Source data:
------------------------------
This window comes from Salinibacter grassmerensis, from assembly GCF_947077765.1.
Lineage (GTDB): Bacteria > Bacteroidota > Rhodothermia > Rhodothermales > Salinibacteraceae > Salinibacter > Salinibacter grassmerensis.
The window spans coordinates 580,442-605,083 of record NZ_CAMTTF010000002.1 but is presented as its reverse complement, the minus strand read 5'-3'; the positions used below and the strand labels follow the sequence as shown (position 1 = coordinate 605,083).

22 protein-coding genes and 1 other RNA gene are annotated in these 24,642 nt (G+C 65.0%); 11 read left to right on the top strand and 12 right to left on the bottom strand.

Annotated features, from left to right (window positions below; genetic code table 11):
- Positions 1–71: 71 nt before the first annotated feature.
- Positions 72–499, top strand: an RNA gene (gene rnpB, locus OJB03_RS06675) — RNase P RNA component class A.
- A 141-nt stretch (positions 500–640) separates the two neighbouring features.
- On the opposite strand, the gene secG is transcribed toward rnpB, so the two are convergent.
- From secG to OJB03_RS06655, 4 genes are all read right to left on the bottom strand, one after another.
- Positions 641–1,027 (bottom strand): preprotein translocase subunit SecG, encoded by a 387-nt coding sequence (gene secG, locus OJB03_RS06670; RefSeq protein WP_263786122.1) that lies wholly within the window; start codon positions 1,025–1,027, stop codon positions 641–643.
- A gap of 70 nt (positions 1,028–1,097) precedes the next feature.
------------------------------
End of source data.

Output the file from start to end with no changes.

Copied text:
This window comes from Salinibacter grassmerensis, from assembly GCF_947077765.1.
Lineage (GTDB): Bacteria > Bacteroidota > Rhodothermia > Rhodothermales > Salinibacteraceae > Salinibacter > Salinibacter grassmerensis.
The window spans coordinates 580,442-605,083 of record NZ_CAMTTF010000002.1 but is presented as its reverse complement, the minus strand read 5'-3'; the positions used below and the strand labels follow the sequence as shown (position 1 = coordinate 605,083).

22 protein-coding genes and 1 other RNA gene are annotated in these 24,642 nt (G+C 65.0%); 11 read left to right on the top strand and 12 right to left on the bottom strand.

Annotated features, from left to right (window positions below; genetic code table 11):
- Positions 1–71: 71 nt before the first annotated feature.
- Positions 72–499, top strand: an RNA gene (gene rnpB, locus OJB03_RS06675) — RNase P RNA component class A.
- A 141-nt stretch (positions 500–640) separates the two neighbouring features.
- On the opposite strand, the gene secG is transcribed toward rnpB, so the two are convergent.
- From secG to OJB03_RS06655, 4 genes are all read right to left on the bottom strand, one after another.
- Positions 641–1,027 (bottom strand): preprotein translocase subunit SecG, encoded by a 387-nt coding sequence (gene secG, locus OJB03_RS06670; RefSeq protein WP_263786122.1) that lies wholly within the window; start codon positions 1,025–1,027, stop codon positions 641–643.
- A gap of 70 nt (positions 1,028–1,097) precedes the next feature.